August 20, 2014
A case study indicates that the COSMIC microsatellite system can significantly improve predictions of tropical cyclones by using GPS radio occultation to observe remote regions of the atmosphere.
Cyclone Gonu on NASA/MODIS satellite, 6/4/07
July 22, 2014
Scientists have found that internal variability can make one season twice as active as another, even when large-scale hurricane-shaping elements are unchanged. The research suggests that seasonal hurricane forecasts could be improved by conveying the amount of unavoidable uncertainty in the outlook.
July 10, 2014
More than 1,000 forecasters, researchers, and other professionals from around the globe will convene in Montréal on August 16–21 for a first-of-a-kind meeting aimed at pooling international thought on where weather prediction is headed. NCAR and UCAR participants are on tap to cover a wide range of promising developments.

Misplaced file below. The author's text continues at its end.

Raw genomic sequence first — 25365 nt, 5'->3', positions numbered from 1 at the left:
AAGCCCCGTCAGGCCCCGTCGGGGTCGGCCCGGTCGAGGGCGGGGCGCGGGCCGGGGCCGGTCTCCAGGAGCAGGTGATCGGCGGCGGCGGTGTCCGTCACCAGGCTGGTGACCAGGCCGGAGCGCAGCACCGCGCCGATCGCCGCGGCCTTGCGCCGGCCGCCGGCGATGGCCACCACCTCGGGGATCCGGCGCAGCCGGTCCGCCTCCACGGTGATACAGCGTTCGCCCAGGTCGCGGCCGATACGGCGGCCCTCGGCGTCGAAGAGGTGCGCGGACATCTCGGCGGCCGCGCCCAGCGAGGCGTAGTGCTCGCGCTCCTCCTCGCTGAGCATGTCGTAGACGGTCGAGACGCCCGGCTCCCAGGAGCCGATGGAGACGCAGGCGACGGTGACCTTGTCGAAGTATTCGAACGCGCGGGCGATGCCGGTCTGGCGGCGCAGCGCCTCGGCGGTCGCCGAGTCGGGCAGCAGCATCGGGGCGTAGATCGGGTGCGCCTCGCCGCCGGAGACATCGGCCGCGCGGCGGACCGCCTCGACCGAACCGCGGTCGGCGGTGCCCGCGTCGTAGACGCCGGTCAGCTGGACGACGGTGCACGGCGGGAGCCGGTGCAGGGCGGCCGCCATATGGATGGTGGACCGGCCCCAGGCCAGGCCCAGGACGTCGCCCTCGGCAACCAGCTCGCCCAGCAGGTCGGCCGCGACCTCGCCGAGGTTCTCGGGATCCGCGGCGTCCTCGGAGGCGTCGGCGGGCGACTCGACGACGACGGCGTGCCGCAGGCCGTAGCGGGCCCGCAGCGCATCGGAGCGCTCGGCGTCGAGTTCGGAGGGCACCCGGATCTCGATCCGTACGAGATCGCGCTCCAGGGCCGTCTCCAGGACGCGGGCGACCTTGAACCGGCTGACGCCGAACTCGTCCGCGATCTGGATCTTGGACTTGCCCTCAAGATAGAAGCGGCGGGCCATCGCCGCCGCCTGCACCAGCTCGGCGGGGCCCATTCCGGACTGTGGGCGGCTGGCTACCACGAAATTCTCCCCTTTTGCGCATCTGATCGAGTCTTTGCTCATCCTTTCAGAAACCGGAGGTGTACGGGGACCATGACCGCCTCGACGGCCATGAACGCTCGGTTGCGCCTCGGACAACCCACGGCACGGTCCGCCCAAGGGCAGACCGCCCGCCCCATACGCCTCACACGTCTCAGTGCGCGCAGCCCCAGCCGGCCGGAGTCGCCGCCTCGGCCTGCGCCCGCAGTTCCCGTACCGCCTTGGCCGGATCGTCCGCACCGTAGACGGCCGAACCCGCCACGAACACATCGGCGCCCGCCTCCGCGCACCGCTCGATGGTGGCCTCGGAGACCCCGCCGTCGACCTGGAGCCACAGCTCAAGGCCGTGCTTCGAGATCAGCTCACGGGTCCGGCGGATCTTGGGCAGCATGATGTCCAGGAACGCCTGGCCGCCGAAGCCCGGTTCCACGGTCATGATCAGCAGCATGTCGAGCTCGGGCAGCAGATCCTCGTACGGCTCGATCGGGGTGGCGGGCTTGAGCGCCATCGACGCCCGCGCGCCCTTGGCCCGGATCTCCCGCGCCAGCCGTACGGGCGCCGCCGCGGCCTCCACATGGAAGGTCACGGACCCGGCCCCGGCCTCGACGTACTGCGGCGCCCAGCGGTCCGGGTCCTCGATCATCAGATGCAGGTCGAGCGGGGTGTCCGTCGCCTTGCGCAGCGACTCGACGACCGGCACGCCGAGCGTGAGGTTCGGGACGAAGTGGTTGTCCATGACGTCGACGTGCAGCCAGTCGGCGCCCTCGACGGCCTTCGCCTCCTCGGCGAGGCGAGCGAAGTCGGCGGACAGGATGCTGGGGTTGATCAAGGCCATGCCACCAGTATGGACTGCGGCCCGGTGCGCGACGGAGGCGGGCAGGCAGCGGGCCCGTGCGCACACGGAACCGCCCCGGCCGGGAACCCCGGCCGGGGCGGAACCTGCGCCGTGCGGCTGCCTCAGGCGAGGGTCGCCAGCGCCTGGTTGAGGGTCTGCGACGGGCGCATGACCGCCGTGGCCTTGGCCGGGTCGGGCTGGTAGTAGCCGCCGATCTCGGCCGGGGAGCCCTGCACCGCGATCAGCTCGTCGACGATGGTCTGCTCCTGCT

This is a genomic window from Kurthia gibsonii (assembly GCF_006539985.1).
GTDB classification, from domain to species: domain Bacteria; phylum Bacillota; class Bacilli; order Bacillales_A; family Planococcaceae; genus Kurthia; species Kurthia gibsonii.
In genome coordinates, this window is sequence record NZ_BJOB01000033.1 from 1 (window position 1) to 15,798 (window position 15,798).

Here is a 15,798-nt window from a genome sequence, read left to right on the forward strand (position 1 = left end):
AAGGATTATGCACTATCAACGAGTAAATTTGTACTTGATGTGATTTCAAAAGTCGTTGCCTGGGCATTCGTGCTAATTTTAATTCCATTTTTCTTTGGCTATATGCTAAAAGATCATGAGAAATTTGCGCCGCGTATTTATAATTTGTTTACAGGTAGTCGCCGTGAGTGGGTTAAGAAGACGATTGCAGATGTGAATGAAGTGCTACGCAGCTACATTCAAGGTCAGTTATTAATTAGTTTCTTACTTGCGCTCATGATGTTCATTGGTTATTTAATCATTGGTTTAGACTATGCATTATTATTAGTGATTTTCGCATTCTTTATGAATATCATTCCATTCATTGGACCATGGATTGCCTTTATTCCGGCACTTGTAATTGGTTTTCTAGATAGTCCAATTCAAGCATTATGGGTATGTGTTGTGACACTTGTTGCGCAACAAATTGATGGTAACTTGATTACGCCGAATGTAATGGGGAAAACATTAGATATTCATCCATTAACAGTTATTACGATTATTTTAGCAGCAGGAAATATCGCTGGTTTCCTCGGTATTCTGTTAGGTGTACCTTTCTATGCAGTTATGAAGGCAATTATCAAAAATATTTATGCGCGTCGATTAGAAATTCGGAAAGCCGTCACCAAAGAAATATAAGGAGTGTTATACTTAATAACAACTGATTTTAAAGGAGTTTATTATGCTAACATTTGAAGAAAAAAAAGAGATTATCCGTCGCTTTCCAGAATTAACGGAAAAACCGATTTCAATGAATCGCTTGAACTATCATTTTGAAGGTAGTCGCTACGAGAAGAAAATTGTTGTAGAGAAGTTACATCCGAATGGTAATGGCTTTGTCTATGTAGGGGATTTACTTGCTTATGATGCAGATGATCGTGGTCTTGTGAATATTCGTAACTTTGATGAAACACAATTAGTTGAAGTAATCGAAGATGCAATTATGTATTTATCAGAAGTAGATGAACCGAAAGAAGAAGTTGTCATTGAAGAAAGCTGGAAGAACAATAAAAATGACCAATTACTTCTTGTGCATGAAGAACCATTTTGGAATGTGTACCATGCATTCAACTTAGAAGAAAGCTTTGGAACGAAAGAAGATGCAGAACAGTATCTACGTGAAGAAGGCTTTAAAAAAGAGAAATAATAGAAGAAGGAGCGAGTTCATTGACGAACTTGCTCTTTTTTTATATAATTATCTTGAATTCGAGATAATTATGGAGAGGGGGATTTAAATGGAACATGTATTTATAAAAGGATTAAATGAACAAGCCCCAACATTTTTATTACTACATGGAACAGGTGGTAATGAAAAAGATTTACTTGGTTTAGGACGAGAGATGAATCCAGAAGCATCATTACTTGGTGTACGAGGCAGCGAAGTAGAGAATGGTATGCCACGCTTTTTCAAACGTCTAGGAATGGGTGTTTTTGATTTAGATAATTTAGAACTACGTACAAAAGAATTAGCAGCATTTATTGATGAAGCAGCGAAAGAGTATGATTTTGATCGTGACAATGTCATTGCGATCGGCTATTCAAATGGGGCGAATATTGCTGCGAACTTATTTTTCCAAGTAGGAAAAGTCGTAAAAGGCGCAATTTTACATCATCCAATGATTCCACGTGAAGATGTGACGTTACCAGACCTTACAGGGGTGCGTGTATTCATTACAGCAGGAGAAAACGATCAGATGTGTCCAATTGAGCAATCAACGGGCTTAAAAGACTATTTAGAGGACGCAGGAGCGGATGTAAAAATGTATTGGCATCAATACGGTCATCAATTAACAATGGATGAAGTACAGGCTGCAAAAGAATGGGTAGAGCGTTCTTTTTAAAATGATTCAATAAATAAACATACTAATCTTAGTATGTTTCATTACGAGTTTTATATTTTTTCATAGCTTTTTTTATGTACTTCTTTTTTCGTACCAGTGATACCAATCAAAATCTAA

Future of weather prediction: Thunderstorm near Denver's Front Range radar
May 21, 2014
A field project this June and July will study gravity waves, towering atmospheric features little-known to the public. Novel instruments to be deployed for the international DEEPWAVE project, based in New Zealand, will provide an unprecedented view of gravity waves, a major shaper of atmospheric variability at multiple heights.
Effects of gravity waves: Noctilucent clouds over Helsinki, Finland, on July 2, 2012
April 01, 2014
It takes a sharp eye to find something positive in the wreckage of the worst swarm of U.S. tornadoes on record: the 1974 Jumbo Outbreak. Millions of Americans are safer in the air because of Fujita's subsequent analysis of microbursts and tools developed by NCAR and collaborators.
Aviation safety: Microburst looms near Denver's Stapleton International Airport, July 6, 1984
March 18, 2014